Followers Follow the Leader

In this episode, Wendy Kane, Director of Sales Leadership Development at Ricoh Americas Corporation, discusses the rationale for investing in leadership training.

Episode Transcript

Introduction

Welcome to Leadership Quick Takes from The Center for Leadership Studies. In this episode, Wendy Kane, Director of Sales Leadership Development at Rico Americas Corporation, discusses the rationale for investing in leadership training. For The Center for Leadership Studies, here’s your host, Sam Shriver.

Sam Shriver

So, bottom line, why invest in leadership training?

Wendy Kane

Impact: you lead from the head. You lead from the front. From a leadership standpoint, I think followers follow the leader. You show me a team that is complaining and down in the dumps and doesn’t understand or isn’t willing to follow a particular process or resistant to change, and I’ll show you a leader who is all of those things because followers follow the leader. And I’ll give you a great example of it. April 1 is the beginning of our fiscal year, and we’re in the middle right now of a very large reorganization, which is a fantastic move for us as an organization and very unsettling for nearly everybody in our field sales organization because change is difficult.

So we’re in the process of looking through, and everything I hear gives me more and more feeling that we’re doing the right thing, that this is exactly what we should be doing. We’re increasing focus. We’re simplifying a lot of functional areas, and we’re developing organizations that really can hone in on the key drivers for their own customer base. So, a lot of really great things that are going on. That said, not everybody likes some of the path and the direction, and of course, all of us go to exactly the same place. You hear about the change. The first thought that comes to your mind is, well, what about me? How does that affect me? What’s my impact on this? From a leadership standpoint, now I got to look at, okay, it’s not just about me.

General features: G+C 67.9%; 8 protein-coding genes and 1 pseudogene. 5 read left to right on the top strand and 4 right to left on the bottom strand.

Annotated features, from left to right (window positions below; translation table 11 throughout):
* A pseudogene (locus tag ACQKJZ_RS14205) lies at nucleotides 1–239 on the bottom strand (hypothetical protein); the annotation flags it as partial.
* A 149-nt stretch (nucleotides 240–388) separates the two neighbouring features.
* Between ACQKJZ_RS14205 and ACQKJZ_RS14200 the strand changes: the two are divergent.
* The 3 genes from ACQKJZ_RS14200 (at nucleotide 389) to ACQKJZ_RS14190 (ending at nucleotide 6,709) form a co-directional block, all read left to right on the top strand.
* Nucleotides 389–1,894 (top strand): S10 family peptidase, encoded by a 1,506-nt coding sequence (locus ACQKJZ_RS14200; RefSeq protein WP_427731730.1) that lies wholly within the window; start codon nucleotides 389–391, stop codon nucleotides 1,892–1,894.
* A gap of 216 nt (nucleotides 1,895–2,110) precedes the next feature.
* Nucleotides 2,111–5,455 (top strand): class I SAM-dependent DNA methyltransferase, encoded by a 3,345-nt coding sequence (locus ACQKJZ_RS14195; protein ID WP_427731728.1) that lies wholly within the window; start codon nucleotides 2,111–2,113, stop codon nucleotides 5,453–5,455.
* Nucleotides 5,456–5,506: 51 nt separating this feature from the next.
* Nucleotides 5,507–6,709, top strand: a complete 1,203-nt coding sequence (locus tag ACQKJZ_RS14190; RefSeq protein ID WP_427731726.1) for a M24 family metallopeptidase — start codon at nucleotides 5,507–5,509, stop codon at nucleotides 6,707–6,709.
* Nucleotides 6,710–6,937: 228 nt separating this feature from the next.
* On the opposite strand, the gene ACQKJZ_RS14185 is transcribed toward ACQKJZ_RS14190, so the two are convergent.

It’s about the team that I have that are going to be looking to me for what my reaction is. The kids, when they fall down, they look at you to see, should I be hurt right now? You say, Brush it off. They get up, and they brush it off. Oh, my gosh, are you all right? Then they act like they should have an amputation done, right? I’m seeing the same thing in our field teams: the leaders that have embraced what we’re doing that find out, why are we doing this? What’s the benefit to the organization? How can I support this, and how do I drive it effectively, have teams whose heads are screwed on straight, who are not concerned or confused, who are really doing the right thing and all marching in the right direction.

The teams that have reps spinning around, or managers who are going, oh, I don’t think this is the right answer. I’m not sure why we’re doing this. This doesn’t make any sense. Well, those are the ones who have a leader who often is wondering the same things themselves. And whether you voice it or you just have that information, those thoughts in your head. As a leader, your team knows, and your team follows you. So why would I do leadership training? Because followers follow the leader. And if the leader isn’t leading in the right direction, the followers may still follow, and your organization bears the impact.

Conclusion

Thank you for listening to Leadership Quick Takes from The Center for Leadership Studies. For additional information on our services and products, please visit situational.com or call 919-335-8763. At The Center for Leadership Studies, we build leaders.